Milan's Salone Internazionale del Mobile might take up only six days but its influence on the world of design lasts throughout the year.
Last year, the recession dominated products, but the signs for this year indicate that while economic considerations remain at the forefront the outlook is less gloomy.
Key trends include the increasing dominance of wood and multi-functionality, while at the less cautious end, the influence of designer lingerie has found its way into seating and flickers of Pollock-esque colour challenge our senses.
Similar brightness also bathed some exhibits at the recent MiArt International Fair of Modern and Contemporary Art, where exuberant creations by artists such as Patrick Hughes and Paola Pezzi sparkled among other novel works at the event.
Although Milan's world-famous Salone furniture fair is a forward-looking event, one of the sharpest trends revolves around traditional wood. Ralli Design is especially convinced of the material's image of stability and reliability, and now the deepest clouds of the recession are beginning to dissolve there is something welcoming about wood.
Made up of brother and sister duo Louis and Sophie Howe, Ralli Design has found solace in sturdy plywood with the Flip Chair, which can be adapted easily for dining and relaxing, and the Stepping Stool, which, in doubling as a mini-ladder, saves space in urban kitchens. The duo's commitment to multi-functionality and space saving is to be applauded but these unusual objects might take a little getting used to.
Also taking a stab at the hybrid is Italy-based Luca Nichetto. Plinto can be used as a stool or a small table and its cubic form recalls the blocks of concrete frequently dotted around construction sites. Stackable and suitable for indoor and outdoor use, it also has a built-in handle that makes it easy to move around. His Alle chair comes in four-legged and column-based versions and boasts curves and a deep back.
One of the defining characteristics of this chair is the graduated shading of the edges of the seat. This type of fading recalls the lived-in wear and tear of the shabby wooden chairs that line continental pavement cafes and smoky basement bars.
The slightly worn look of designs such as Nichetto's is a growing indication that the perfect minimalist look is now a thing of the past. His chair might look pleasingly used but it looks box-fresh next to the Corvo by French designer Noe Duchaufour-Lawrance. Sitting in this is a bit like being suspended in a cocoon.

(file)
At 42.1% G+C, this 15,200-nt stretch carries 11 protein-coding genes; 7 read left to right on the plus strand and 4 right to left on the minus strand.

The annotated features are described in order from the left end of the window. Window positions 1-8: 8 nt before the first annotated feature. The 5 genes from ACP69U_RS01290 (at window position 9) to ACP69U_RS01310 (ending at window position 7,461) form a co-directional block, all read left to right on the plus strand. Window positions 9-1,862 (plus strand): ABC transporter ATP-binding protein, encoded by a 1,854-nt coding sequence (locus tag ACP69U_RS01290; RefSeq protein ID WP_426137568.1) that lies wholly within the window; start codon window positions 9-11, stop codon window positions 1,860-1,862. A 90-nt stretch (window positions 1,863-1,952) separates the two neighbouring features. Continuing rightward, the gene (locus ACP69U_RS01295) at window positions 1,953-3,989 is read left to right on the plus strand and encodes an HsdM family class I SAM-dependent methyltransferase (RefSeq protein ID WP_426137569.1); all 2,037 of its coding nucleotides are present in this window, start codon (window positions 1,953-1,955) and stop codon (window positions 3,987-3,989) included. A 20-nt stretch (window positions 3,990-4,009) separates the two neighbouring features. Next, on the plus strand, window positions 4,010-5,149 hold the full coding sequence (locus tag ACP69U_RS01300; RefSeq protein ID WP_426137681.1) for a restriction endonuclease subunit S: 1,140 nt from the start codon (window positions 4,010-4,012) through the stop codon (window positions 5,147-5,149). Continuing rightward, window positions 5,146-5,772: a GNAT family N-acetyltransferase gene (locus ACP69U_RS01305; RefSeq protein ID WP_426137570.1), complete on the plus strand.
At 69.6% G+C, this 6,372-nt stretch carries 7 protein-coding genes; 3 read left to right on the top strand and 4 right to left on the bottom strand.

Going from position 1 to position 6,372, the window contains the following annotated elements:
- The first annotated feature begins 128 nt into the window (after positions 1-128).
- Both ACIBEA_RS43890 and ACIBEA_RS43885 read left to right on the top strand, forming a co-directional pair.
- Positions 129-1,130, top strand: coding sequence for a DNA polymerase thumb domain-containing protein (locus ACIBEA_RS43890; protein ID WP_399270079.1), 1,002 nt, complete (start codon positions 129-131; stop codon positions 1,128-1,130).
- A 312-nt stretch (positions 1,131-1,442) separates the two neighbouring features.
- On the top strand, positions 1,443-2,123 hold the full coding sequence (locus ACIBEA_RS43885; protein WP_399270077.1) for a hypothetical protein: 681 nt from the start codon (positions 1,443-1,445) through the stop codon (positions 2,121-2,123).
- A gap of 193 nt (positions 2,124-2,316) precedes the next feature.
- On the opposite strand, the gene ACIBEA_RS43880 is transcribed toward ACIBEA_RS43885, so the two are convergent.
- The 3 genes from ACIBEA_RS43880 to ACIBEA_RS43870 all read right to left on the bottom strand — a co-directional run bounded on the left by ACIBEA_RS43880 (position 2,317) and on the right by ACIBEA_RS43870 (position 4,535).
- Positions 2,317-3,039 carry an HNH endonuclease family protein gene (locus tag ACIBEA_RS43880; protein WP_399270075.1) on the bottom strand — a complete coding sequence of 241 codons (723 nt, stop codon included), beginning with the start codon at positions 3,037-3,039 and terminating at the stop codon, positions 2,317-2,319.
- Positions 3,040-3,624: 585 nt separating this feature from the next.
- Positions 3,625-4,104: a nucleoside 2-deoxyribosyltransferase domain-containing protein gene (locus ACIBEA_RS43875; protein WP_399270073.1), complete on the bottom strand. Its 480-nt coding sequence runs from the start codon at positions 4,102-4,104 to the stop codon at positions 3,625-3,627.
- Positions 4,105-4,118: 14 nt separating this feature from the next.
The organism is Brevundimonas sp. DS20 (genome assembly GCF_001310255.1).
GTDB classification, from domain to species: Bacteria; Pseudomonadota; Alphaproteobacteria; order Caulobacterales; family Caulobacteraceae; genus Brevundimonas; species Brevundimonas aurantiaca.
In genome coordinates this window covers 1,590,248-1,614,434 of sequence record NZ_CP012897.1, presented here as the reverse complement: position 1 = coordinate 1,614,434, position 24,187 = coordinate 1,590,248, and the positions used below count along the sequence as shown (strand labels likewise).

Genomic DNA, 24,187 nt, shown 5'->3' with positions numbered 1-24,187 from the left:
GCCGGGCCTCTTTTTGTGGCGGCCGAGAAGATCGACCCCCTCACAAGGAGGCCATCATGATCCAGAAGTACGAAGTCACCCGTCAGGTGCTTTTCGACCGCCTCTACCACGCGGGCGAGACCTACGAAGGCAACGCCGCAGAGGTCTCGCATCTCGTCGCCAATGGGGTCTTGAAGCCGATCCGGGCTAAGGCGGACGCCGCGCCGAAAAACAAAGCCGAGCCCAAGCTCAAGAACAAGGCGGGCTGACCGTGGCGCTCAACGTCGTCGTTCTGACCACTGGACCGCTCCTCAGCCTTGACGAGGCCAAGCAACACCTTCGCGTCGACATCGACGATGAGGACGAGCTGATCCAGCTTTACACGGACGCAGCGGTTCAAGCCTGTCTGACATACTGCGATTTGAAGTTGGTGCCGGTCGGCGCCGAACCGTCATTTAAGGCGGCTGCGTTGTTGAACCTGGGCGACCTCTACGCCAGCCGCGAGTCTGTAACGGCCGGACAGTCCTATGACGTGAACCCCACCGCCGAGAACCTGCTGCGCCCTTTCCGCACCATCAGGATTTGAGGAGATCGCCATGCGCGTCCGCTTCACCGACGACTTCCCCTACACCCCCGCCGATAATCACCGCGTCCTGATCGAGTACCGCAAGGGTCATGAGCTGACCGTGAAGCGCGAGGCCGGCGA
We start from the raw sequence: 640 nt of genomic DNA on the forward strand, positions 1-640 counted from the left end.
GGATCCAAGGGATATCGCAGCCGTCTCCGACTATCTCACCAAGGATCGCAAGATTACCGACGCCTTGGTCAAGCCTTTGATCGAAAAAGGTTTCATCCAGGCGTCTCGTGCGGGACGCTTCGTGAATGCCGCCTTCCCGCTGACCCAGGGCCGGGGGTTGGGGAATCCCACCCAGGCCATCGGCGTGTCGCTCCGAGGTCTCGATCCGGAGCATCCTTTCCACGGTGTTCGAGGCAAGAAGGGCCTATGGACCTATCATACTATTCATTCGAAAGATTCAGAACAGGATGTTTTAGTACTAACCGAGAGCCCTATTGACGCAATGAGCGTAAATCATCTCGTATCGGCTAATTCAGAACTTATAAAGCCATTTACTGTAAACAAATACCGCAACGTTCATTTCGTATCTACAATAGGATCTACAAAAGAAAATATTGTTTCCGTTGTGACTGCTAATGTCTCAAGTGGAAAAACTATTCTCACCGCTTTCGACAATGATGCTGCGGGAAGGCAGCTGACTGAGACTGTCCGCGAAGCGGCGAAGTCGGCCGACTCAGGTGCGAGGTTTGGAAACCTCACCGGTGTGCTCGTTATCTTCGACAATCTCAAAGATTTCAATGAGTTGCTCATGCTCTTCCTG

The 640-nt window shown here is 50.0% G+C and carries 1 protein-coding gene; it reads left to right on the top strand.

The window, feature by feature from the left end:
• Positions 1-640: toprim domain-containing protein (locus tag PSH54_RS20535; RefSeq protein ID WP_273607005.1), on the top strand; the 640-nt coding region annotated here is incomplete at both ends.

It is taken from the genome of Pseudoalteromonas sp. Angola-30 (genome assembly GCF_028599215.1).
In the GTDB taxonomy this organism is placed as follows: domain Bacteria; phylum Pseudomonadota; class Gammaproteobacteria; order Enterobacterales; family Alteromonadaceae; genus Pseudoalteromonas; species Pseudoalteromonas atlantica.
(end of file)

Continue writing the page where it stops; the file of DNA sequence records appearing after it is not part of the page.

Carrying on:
Hand shaped from solid American walnut, it is wide enough even to loll around in. Shaped by 15 carving tools, each of these chairs is slightly different although the one thing it does share with the Alle is a return to traditional design's core values of practicality and comfort.
In sharp contrast to the stripped-down bare appeal that will be unveiled at the Salone is the all-purveying influence of the catwalk, or the influence of lingerie, which has been huge in recent years and is now flouncing into home decor via the designs of British-born Christopher Guy's chair. The slashed back reveals a sweep of red while the stud detailing underneath is redolent of boudoirs instead of the comparable safety of living rooms.
Other Hollywood-style influences include the welcome return of the cocktail cabinet. After years of derision, this much undervalued living room staple is cropping up in tandem with the welcome return of the Manhattan and Tom Collins cocktails. However, for the 21st century this piece of furniture is not in drab 1970s beige but glossily colourful and, in the case of Guy's drinks cabinet, in china blue with splashes of gold.
Also dabbling with splinters of colour is Swiss-born Rolf Sachs, who admits to being inspired by Malevich, Robert Morris, Dan Flavin and Joseph Beuys. This inspiration has found fruit in his armchair which is enlivened with squiggles and dashes of red and blue. The former investment banker, who has designed sets for ballet and opera, notes that we are witnessing big changes in the design world in that shimmering perfection is being replaced by a more relaxed attitude.
He says: 'I am inspired by my curiosity in the imperfections of humans and daily life ... I am trying to distance myself from the typically flawless design attributes of the past decade and aim to create design that demonstrates conceptual rather than decorative ideas.'
Such originality and confidence is welcome after last year's acres of monochrome and with talent such as Rolf's guiding us into a new post-recession age, Salone proves that, once again, it leads where others follow.
Milan's Salone Internazaionale del Mobile takes place from April 14 to 19. For more information visit www.isaloni.it